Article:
Lecture 12 : The Big Bang

Lecture 12 : The Big Bang

1  Introduction

In all directions, the view we have of the Universe is very similar - on large scales. The view of the Universe is said to be isotropic. There are many examples of this: the distribution of gamma-ray bursters, the distribution of quasars, faint radio sources and the microwave background.

On small scales, less than clusters of galaxies, the Universe is manifestly not uniform. Objects exist, including ourselves! In cosmology such structure is ignored - we are concerned only with treating the Universe as a kind of fluid. The questions one can ask are very straightforward. Is it infinite or finite in time and space? If finite in time, how old? If finite in space, how big? Like medieval explorers of the Earth's surface, one can ask if it is flat or curved, even closed (like the Earth's surface). What is its average density of matter? How does the gravity of this matter control its destiny? What will happen to it in the long run?

1.1  Olbers' paradox

The night time sky is dark. This seemingly simple statement has profound consequences in cosmology: one way to interpret it is that the Universe has a finite age.

The intensity Is of a source falls as the inverse square law,

Is  1


If sources of radiation are uniformly spread around us in space, then their number N increases with the distance r squared,

N r2.

The inverse square law of radiation thus implies that the total intensity I of sources of intensity Is, out to a distance R, increases uniformly,

I(r < R) R.

If the universe is infinite in extent (R )) then its luminosity should also be infinite. This derivation ignores the physical size of the sources generating the luminosity, which in practice will eventually eclipse the light from more distant sources. The practical limit then is the surface brightness of the source. If the Universe were filled with homogeneously distributed stars like the Sun, the night sky would be as bright as the Sun!

The simplest interpretation of the darkness of the night sky is that the Universe is of finite age, T, and light from regions more distant than the light travel time cT has not yet reached us. Another interpretation is that the universe is infinite but expanding, causing the light intensity from distant regions to fall faster than the inverse square law.

1.2  Finite age Universe?

Three observations conspire together to suggest that the Universe has a finite age.

1.3  The cosmological principle

The basic working assumption in cosmology is termed the ``cosmological principle''. It states that the Universe, as seen by observers anywhere in it looks homogeneous and isotropic. There is no preferred position in the Universe. The philosophical basis for this assumption can be traced back to the ``Copernican principle'', which cast out the Earth-centered view of the Universe, and eventually dethroned the Sun and the Galaxy from central positions in the cosmos. Ultimately, this principle codifies a kind of healthy optimism on our own part - since it allows us to attempt to recover the properties of the Universe from a single vantage point here on Earth.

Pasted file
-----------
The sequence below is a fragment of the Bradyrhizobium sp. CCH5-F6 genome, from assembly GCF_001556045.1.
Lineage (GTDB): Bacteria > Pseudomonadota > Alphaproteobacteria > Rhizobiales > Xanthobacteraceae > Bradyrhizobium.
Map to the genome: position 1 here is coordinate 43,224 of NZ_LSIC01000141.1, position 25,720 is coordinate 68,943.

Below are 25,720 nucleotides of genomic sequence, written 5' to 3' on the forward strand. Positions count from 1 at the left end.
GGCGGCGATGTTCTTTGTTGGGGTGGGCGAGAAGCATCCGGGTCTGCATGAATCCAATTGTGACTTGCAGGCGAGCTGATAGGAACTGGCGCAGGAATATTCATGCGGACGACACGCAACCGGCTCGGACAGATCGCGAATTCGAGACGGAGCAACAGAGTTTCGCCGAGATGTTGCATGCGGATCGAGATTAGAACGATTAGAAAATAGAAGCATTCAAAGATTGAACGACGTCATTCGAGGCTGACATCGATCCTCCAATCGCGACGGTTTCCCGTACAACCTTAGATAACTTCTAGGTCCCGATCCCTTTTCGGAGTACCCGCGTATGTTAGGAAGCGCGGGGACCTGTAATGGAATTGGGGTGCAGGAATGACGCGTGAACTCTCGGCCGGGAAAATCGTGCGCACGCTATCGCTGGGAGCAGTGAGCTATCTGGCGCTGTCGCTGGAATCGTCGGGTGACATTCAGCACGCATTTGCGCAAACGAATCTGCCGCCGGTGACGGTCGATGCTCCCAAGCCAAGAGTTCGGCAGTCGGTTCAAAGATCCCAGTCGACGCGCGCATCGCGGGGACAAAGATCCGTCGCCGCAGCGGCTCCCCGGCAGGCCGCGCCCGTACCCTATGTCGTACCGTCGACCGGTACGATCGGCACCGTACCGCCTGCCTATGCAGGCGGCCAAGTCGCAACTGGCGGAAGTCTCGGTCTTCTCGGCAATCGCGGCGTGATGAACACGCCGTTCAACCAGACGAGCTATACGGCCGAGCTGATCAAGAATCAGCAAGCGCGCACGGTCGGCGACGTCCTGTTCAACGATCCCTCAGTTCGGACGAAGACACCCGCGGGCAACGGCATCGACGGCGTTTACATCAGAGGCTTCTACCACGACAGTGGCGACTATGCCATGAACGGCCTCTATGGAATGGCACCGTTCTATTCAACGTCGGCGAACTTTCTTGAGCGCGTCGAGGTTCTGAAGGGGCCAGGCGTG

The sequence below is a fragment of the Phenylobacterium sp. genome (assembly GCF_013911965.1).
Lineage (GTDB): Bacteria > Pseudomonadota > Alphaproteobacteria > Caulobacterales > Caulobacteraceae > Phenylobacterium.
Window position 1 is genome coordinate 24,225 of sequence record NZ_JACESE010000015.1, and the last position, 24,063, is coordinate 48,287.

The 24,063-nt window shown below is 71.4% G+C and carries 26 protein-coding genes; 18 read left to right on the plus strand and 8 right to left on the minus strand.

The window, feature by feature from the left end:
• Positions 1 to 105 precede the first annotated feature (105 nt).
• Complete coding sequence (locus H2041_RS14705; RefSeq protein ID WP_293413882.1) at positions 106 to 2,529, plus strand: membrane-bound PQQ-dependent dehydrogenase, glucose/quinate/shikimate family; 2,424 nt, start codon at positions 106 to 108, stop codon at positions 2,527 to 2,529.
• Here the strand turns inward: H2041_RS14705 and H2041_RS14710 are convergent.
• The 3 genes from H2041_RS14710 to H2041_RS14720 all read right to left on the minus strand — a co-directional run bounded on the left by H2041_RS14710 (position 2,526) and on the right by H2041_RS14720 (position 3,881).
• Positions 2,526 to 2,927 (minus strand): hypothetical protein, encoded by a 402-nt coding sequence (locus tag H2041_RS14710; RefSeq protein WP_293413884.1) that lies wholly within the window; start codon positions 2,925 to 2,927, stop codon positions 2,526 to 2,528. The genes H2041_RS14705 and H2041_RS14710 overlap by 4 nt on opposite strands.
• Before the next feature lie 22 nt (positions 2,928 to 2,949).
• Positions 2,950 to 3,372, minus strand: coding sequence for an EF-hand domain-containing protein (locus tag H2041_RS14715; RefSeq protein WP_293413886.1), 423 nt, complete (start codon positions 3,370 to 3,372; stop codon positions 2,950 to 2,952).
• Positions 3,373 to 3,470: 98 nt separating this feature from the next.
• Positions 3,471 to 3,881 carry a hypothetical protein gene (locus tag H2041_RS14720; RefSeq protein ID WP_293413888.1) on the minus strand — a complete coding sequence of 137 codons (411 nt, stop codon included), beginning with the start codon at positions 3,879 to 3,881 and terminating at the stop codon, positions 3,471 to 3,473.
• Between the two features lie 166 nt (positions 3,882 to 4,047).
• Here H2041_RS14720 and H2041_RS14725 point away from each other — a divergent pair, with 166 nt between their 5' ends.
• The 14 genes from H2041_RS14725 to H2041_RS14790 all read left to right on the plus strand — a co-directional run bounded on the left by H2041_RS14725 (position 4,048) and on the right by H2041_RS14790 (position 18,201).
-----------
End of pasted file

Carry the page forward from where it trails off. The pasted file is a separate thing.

2  Newtonian cosmology

Newtonian gravitation and concepts of space and time can be used to construct an (almost) self-consistent model of the cosmos, which satisfies the cosmological principle.

Let the Universe consist of a homogeneous and isotropic fluid of density r(t), and consider a mass m at a distance r from a point O.

If we let the Universe expand by a factor R(t) as a function of time, then the radius will scale from r0, say, to r as

r = R(t) r0.

The velocity is v = [r\dot], so

v =



r H r

where we have set H = [ [R\dot]/R]. This is called the Hubble parameter and measures the ``expansion rate'' of the Universe. The present value of the Hubble parameter is the Hubble constant:

H0 = 65 15   km/s/Mpc.

The only motion permitted if the cosmological principle is to be retained is uniform expansion or contraction of this type.

An energy conservation equation for the system can be written down: it is called the Friedmann equation. We require constancy of kinetic and potential energy,


-  4pG rR2

= const = -  k


The constant depends on the adopted metric of the space-time in General Relativity, expressed in the most general metric which satisfies the cosmological principle, due to Robertson-Walker:

ds2 = dt2 -  R2(t)



1-k r2
+ r2dq2+ r2 sin2qdf2

Thus k is the curvature constant. If k 0, one may redfine the scale of r so that k = 1. We thus have values of k = -1, 0, 1 at our disposal in constructing a cosmology. k = 1 represents positively curved (elliptical) space, k = 0 flat space and k = -1 negatively curved (hyperbolic) space. Flat Universes have exactly the right density so that they continue to expand forever - this density is called the critical density and is denoted W0.

We can define the deceleration parameter, q0 as

q(t) = -



and the density parameter

W(t) =  8 pG r(t)

3 H(t)2

Problem 12.1 Show that

W(t) = 2 q(t)


k c2 = R2 H2 (2q - 1).

There are a number of solutions to Eqn 12.7. We'll concentrate here on those that are part of the standard cosmological model, in which the Universe began in a hot dense state and is presently expanding. One such solution is the Einstein-de Sitter model,

R(t) = R0(t/t0)2/3

Problem 12.2 Show this is a solution to Eqn. 12.7.

Such a universe expands monotonically, but at an ever decreasing rate, as it is slowed down by the matter.